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David Cross and Bob Odenkirk’s “Mr. Show with Bob & David” is the absinthe of sketch comedy: vaguely psychotropic and a definite acquired taste compared with the light-beer humor of such shows as “MAD TV” or the limping, geriatric “Saturday Night Live.” Cross and Odenkirk met in 1992 while writing for and performing on the critically acclaimed but short-lived “Ben Stiller Show.” Realizing they shared similar ideas, they began developing a sketch show of their own, eventually creating “Mr. Show.” Rolling Stone called it “edgier, smarter and stranger” than other sketch shows, and the Village Voice has said it “deserves its own channel.” Until that happens, it remains on HBO. Their new season begins in October.

What do comics do for fun? Cross: For fun we make fun of other comics. To relax we make fun of comics who make fun of other comics.

Do you have any music recommendations? Odenkirk: Creeper Lagoon. Cross: It’s not that new, but Pond’s Rock Collection is the best album you haven’t heard of.

You’ve been cited as leaders of the “alternative comedy” genre. Is alternative comedy more alternative or more comedy? Cross: It’s just more, and that’s a wonderful thing.

What have you been watching lately on TV or at the movies? Odenkirk: The Butcher Boy and Wild Man Blues. Cross: Ma Vie En Rose and Four Days in September, and anything that starts with “World’s Most Dangerous.” I’ve also been watching a lot of television at the movies. I have one of those portable things. It’s like killing two beautiful birds with one stone.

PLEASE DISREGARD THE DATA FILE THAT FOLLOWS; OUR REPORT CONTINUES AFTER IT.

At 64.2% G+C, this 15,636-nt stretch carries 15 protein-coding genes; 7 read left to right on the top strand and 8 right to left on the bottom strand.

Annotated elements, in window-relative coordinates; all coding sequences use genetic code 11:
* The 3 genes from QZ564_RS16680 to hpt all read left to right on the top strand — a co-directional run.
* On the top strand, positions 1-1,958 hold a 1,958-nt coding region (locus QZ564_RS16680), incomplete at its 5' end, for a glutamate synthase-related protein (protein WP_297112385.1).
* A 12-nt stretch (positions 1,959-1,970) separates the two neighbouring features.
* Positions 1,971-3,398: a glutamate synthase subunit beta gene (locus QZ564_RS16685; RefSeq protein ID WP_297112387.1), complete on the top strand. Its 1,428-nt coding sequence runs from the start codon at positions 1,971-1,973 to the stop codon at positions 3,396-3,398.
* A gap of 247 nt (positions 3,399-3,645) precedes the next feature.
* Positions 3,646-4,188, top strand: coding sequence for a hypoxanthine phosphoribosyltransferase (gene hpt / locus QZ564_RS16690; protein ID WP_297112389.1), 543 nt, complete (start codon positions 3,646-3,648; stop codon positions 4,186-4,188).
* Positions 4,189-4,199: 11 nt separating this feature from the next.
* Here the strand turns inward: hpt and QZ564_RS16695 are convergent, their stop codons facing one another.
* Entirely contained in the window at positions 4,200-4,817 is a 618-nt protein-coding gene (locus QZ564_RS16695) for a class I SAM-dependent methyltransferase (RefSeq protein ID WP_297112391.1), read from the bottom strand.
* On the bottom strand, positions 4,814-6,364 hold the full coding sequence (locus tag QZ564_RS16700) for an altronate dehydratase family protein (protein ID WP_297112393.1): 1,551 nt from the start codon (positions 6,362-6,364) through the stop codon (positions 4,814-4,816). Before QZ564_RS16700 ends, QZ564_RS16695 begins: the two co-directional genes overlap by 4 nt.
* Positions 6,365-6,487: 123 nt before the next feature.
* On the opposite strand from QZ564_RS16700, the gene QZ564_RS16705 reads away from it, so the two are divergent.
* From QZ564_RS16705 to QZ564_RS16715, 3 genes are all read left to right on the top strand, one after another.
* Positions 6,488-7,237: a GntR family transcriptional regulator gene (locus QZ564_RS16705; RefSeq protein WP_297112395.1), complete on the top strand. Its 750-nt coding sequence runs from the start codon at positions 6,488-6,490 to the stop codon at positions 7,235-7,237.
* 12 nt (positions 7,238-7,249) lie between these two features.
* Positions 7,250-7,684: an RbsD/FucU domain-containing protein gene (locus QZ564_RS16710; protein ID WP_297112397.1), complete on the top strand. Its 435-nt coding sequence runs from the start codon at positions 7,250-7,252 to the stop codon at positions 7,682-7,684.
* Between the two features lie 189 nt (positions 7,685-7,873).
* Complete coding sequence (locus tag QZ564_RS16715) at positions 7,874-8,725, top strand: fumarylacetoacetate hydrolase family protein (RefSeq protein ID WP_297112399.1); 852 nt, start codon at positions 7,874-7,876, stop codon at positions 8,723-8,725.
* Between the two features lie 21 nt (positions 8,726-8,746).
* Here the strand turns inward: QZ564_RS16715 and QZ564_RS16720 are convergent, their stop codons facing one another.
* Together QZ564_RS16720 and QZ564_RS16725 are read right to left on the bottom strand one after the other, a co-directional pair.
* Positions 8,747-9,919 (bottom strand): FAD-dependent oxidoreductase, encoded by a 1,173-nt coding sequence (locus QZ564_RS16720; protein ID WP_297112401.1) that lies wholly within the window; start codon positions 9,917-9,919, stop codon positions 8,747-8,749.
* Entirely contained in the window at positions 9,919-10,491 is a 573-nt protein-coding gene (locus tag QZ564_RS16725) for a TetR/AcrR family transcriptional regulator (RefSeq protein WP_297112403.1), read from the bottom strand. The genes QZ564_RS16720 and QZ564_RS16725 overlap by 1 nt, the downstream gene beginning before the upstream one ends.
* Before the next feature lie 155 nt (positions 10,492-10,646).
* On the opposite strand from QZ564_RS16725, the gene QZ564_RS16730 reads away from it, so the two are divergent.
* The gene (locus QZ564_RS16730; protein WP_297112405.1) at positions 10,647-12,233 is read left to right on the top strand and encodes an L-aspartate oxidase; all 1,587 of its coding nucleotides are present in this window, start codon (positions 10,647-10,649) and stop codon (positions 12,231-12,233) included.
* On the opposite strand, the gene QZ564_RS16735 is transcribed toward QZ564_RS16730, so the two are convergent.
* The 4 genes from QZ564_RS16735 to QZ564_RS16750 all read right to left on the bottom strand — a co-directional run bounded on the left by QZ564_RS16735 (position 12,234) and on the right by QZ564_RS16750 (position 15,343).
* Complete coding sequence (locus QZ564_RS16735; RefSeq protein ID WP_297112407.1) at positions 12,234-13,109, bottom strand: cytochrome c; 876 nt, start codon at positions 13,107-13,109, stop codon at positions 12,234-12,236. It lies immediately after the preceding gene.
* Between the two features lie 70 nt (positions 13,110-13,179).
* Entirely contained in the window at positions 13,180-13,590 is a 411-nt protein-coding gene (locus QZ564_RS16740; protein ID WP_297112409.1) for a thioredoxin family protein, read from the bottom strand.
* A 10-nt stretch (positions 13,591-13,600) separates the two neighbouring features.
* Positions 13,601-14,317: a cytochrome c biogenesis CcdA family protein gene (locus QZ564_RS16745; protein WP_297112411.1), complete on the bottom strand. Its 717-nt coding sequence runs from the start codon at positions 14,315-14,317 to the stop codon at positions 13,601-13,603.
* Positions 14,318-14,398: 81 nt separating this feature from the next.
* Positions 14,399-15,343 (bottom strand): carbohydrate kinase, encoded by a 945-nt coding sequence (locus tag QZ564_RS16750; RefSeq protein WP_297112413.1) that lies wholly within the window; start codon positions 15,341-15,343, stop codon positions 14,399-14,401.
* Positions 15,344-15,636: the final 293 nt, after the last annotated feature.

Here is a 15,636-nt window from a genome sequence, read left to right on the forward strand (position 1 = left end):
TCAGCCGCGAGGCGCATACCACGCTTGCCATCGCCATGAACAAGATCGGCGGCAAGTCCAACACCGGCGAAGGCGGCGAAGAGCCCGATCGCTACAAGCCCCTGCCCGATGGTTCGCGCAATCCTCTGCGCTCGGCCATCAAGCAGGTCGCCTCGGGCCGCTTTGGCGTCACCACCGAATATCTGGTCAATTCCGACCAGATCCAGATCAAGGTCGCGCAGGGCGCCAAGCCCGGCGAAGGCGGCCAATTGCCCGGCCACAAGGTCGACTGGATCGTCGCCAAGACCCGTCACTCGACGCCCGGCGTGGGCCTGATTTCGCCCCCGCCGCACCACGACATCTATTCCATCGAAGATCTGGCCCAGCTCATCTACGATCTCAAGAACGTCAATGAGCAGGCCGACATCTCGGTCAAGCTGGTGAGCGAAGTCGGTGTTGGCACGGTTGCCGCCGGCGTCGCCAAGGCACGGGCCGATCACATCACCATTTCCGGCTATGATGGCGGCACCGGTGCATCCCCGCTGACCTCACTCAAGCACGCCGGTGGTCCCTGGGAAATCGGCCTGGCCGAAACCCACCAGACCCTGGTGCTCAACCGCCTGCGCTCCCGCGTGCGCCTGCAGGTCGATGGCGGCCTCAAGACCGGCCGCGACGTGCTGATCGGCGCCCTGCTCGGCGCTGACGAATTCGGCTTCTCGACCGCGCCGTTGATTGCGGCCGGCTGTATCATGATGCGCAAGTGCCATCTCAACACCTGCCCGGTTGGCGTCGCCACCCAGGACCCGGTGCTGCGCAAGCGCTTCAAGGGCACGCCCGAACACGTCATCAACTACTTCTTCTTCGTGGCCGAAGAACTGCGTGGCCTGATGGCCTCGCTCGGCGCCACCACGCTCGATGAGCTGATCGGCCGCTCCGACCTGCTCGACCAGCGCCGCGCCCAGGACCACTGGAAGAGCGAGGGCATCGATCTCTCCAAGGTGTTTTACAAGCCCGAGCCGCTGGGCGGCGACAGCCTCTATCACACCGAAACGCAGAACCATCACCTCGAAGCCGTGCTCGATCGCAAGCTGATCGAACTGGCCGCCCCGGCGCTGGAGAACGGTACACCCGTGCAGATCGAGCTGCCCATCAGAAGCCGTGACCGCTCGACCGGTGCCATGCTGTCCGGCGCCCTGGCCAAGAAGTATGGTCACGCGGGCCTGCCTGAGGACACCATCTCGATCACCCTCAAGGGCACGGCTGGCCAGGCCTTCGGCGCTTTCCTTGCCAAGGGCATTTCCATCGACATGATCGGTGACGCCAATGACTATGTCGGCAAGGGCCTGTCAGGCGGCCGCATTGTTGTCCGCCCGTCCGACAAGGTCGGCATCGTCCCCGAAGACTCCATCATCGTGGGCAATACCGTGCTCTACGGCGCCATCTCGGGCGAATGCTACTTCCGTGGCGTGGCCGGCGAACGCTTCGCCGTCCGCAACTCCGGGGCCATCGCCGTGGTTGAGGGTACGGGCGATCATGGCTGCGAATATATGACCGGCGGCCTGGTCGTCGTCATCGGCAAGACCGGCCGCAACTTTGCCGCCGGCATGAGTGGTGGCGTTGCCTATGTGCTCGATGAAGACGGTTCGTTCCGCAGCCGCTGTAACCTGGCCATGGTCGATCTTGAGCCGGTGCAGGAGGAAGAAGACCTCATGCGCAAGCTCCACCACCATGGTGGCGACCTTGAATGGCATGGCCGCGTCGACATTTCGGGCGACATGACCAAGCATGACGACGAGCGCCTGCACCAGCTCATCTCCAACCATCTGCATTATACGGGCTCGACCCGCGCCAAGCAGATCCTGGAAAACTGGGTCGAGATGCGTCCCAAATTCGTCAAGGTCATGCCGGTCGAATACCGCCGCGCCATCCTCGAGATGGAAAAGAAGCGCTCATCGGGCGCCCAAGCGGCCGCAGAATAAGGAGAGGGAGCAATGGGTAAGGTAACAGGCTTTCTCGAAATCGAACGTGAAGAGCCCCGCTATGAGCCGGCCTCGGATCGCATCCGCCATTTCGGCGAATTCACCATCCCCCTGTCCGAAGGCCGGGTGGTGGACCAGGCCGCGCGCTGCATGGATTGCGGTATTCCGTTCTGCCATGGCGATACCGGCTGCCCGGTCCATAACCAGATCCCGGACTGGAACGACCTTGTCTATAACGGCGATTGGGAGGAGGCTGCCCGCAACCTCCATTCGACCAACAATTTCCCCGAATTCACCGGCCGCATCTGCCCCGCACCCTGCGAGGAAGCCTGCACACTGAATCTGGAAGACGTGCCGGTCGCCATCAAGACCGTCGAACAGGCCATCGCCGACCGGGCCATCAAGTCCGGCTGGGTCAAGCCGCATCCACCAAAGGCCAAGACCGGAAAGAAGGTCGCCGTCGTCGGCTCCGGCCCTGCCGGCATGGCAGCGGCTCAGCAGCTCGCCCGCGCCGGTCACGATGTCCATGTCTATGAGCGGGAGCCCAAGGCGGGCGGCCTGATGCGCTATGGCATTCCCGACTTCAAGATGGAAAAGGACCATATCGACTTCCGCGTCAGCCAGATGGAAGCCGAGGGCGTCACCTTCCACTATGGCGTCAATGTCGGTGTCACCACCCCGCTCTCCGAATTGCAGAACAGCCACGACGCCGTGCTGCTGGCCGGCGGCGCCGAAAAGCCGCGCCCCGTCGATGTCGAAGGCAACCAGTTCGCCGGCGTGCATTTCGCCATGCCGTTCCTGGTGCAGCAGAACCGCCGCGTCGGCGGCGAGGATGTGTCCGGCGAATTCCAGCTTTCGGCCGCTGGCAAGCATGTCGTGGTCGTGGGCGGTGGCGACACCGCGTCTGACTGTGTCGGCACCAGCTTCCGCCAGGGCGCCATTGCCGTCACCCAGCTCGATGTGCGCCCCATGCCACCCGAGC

What are you reading? Odenkirk: The Butcher Boy by Patrick McCabe; Reading in the Dark by Seamus Deane. To understand life, try to get a copy of Charles Portis’ Masters of Atlantis or his The Dog of the South.

HBO’s ads say that it’s “not just TV. It’s HBO.” Really, isn’t it just TV? Cross: It’s actually more like a fancy radio with pictures.

DOES IT FEEL LIKE POLITICS IS AT A BREAKING POINT?

Headshot of Editor in Chief of Mother Jones, Clara Jeffery

It sure feels that way to me, and here at Mother Jones, we’ve been thinking a lot about what journalism needs to do differently, and how we can have the biggest impact.

We kept coming back to one word: corruption. Democracy and the rule of law being undermined by those with wealth and power for their own gain. So we're launching an ambitious Mother Jones Corruption Project to do deep, time-intensive reporting on systemic corruption, and asking the MoJo community to help crowdfund it.

We aim to hire, build a team, and give them the time and space needed to understand how we got here and how we might get out. We want to dig into the forces and decisions that have allowed massive conflicts of interest, influence peddling, and win-at-all-costs politics to flourish.

It's unlike anything we've done, and we have seed funding to get started, but we're looking to raise $500,000 from readers by July when we'll be making key budgeting decisions—and the more resources we have by then, the deeper we can dig. If our plan sounds good to you, please help kickstart it with a tax-deductible donation today.

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Signed by Clara Jeffery

Clara Jeffery, Editor-in-Chief

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